Combining machine learning with DNA storage approaches

DNA-based storage technologies have attracted a lot of interest in recent years as a non-volatile memory device. Nature is known to be the best scientist in the world and can create structures and operations that are difficult to reproduce synthetically, so there is a lot to learn from these systems. DNA in its natural environment can encode and store vast amounts of information, and as the need for data storage increases in the modern data-driven society, scientists and engineers are investigating bioelectronic options beyond fully synthetic storage devices that we use today.

It’s safe to say that DNA-based storage is nowhere near the level of synthetic storage technologies used today, but a lot of research is being done to slowly advance the field and improve device performance. One of the latest developments has been to move away from the traditional architecture seen with many DNA storage devices to create a system that can use machine learning algorithms to encode, decode, process and store images. and image-based data.

Traditional DNA storage systems

DNA-based storage devices are increasingly seen as a viable alternative to conventional magnetic, optical, and flash memory devices used in electronics today. To date, many DNA-based storage device architectures store user information in synthesized DNA strings (oligos) and retrieve data via high-throughput sequencing technologies or nanopore sequencing. .

Even though there have been a lot of advances in the design of DNA storage devices, they usually only encode information in the nucleotide sequence of the molecule, which leads to some issues that could make them less commercially practical. . Some of the key issues to date include the high cost of synthetic DNA, lack of a simple rewrite mechanism, large read-write latencies, and some missing oligo errors.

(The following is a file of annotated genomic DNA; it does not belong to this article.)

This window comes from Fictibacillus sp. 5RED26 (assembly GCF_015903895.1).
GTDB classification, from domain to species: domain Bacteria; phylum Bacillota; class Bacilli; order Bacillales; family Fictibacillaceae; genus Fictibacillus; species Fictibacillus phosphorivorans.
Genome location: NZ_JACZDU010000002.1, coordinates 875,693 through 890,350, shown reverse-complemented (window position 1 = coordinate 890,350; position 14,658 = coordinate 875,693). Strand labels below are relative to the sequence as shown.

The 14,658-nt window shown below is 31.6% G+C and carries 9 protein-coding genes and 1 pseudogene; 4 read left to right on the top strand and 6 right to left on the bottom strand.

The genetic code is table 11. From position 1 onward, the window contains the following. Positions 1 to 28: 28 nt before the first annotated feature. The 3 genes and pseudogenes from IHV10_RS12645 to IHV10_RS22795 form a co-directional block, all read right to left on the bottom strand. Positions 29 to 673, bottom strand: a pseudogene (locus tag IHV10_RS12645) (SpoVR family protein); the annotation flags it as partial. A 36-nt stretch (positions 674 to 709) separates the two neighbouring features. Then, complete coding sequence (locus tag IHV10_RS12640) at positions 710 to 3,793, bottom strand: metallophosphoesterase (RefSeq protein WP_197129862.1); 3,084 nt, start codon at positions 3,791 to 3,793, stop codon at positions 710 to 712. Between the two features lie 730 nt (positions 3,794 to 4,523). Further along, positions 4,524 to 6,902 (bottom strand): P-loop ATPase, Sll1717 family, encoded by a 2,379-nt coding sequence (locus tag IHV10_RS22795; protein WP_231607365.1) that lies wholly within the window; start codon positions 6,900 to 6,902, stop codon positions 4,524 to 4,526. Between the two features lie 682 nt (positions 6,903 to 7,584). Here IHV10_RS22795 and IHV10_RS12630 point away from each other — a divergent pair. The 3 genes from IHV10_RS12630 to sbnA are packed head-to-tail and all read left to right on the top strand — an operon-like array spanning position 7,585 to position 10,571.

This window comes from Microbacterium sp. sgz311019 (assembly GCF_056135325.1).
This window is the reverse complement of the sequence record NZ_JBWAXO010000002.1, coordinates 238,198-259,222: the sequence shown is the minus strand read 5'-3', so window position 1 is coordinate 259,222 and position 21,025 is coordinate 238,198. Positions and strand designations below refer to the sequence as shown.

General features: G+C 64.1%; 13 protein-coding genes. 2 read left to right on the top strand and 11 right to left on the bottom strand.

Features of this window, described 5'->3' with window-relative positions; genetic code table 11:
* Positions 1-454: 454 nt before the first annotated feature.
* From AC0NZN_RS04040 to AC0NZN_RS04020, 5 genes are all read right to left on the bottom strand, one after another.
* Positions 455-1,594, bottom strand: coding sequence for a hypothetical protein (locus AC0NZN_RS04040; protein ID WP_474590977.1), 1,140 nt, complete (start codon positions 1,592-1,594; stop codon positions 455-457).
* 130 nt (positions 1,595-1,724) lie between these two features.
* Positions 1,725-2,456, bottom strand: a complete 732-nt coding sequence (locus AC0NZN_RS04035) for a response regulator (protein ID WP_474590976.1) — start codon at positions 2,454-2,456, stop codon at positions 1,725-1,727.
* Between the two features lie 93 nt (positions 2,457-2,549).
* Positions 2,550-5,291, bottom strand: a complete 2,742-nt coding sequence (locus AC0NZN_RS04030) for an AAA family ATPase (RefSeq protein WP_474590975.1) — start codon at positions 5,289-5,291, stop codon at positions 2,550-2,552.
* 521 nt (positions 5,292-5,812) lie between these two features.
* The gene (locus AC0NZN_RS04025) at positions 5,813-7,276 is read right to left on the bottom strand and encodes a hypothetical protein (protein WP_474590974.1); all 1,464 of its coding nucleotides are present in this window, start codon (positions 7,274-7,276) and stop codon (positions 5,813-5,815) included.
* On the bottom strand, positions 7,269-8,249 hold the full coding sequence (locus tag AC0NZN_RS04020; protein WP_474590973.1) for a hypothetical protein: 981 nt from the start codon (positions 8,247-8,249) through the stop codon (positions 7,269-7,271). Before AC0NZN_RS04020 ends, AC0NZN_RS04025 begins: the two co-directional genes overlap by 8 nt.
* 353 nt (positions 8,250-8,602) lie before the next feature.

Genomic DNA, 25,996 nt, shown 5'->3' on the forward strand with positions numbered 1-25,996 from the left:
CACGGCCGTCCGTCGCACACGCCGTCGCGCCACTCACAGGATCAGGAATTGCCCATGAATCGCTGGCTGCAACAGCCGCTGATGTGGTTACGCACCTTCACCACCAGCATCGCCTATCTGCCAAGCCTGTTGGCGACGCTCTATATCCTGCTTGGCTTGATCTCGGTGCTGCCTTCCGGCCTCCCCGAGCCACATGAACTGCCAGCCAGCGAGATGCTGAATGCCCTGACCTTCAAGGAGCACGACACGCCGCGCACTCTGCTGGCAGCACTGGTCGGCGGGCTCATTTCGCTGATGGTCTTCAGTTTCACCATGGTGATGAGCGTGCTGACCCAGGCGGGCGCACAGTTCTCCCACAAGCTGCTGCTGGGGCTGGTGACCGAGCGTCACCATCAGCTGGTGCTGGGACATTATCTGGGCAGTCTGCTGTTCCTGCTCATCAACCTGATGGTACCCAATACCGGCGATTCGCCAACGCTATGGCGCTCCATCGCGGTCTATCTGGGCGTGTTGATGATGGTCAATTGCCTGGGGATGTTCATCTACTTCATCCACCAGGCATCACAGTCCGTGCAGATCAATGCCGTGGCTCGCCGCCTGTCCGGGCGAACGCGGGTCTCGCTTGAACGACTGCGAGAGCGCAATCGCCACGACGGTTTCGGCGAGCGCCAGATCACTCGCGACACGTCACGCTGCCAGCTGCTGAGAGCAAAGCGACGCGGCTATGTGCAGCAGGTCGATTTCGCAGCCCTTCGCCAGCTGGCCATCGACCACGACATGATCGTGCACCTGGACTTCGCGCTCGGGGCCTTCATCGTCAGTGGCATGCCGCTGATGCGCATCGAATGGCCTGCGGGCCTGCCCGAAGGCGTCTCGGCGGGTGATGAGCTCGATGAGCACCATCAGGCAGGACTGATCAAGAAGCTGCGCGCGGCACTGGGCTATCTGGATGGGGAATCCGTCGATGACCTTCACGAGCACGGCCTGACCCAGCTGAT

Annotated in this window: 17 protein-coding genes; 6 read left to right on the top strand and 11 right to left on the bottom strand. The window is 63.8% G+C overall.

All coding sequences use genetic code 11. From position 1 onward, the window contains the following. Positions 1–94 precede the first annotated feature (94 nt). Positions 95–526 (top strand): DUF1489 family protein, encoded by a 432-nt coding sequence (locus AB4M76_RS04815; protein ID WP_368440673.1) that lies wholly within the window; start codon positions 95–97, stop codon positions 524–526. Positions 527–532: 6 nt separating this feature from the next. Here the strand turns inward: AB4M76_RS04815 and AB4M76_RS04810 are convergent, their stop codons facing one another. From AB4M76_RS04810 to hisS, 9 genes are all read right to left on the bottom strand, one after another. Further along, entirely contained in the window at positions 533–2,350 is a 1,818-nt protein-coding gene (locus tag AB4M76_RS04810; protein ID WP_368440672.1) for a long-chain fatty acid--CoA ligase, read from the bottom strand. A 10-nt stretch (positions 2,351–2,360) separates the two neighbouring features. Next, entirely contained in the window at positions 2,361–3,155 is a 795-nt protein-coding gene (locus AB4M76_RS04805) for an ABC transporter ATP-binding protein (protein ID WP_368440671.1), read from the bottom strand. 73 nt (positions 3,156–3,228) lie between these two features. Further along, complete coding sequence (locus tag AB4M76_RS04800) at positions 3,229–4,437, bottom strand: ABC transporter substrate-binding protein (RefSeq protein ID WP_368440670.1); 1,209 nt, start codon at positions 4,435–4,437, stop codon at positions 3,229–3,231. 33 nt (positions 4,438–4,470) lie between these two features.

When it comes to images, image data often needs to be compressed before it is saved, so a single incompatibility can cause a very large error during decompression, ultimately leading to unrecognizable reproduction of data. ‘origin. Other issues include sequencing errors that vary in magnitude from platform to platform, as well as PCR reactions and data write-back operations that cause sequencing errors to gradually increase.

In many data storage systems, accurate rebuilding can be guaranteed by considering the worst-case scenario and performing extensive read-write experiments to determine device error rates, before adding redundancy for these errors. However, the nature of many DNA-based storage devices makes it difficult to obtain an estimate of the error, resulting in large errors on some devices. To overcome the challenges of many DNA-based memory devices, a shift in architecture has been proposed to a hybrid model where information is stored in both sequence and basic DNA structures.

Creating hybrid devices that use machine learning